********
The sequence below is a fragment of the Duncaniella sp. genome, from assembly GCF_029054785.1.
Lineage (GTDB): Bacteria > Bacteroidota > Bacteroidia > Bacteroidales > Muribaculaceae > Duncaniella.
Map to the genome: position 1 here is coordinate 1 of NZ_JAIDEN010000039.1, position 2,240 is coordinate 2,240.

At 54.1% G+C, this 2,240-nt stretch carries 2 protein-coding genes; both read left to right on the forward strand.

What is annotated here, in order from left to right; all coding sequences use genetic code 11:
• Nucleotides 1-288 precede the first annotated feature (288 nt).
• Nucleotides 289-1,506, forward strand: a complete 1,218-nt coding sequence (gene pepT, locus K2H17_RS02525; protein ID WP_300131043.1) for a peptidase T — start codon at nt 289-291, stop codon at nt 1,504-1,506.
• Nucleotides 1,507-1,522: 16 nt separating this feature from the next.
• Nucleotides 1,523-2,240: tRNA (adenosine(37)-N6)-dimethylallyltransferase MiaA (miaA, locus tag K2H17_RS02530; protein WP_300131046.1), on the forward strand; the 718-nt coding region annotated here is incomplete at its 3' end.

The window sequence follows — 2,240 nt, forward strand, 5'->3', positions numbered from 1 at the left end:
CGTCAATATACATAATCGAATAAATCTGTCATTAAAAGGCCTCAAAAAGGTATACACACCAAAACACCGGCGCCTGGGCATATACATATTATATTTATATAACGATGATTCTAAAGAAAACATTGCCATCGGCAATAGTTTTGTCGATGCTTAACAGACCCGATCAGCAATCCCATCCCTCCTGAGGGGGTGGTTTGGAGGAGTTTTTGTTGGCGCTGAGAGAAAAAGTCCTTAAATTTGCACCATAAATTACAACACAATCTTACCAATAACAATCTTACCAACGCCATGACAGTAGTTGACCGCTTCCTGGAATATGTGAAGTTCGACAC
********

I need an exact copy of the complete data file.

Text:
The sequence below is a fragment of the Duncaniella sp. genome, from assembly GCF_029054785.1.
Lineage (GTDB): Bacteria > Bacteroidota > Bacteroidia > Bacteroidales > Muribaculaceae > Duncaniella.
Map to the genome: position 1 here is coordinate 1 of NZ_JAIDEN010000039.1, position 2,240 is coordinate 2,240.

At 54.1% G+C, this 2,240-nt stretch carries 2 protein-coding genes; both read left to right on the forward strand.

What is annotated here, in order from left to right; all coding sequences use genetic code 11:
• Nucleotides 1-288 precede the first annotated feature (288 nt).
• Nucleotides 289-1,506, forward strand: a complete 1,218-nt coding sequence (gene pepT, locus K2H17_RS02525; protein ID WP_300131043.1) for a peptidase T — start codon at nt 289-291, stop codon at nt 1,504-1,506.
• Nucleotides 1,507-1,522: 16 nt separating this feature from the next.
• Nucleotides 1,523-2,240: tRNA (adenosine(37)-N6)-dimethylallyltransferase MiaA (miaA, locus tag K2H17_RS02530; protein WP_300131046.1), on the forward strand; the 718-nt coding region annotated here is incomplete at its 3' end.

The window sequence follows — 2,240 nt, forward strand, 5'->3', positions numbered from 1 at the left end:
CGTCAATATACATAATCGAATAAATCTGTCATTAAAAGGCCTCAAAAAGGTATACACACCAAAACACCGGCGCCTGGGCATATACATATTATATTTATATAACGATGATTCTAAAGAAAACATTGCCATCGGCAATAGTTTTGTCGATGCTTAACAGACCCGATCAGCAATCCCATCCCTCCTGAGGGGGTGGTTTGGAGGAGTTTTTGTTGGCGCTGAGAGAAAAAGTCCTTAAATTTGCACCATAAATTACAACACAATCTTACCAATAACAATCTTACCAACGCCATGACAGTAGTTGACCGCTTCCTGGAATATGTGAAGTTCGACAC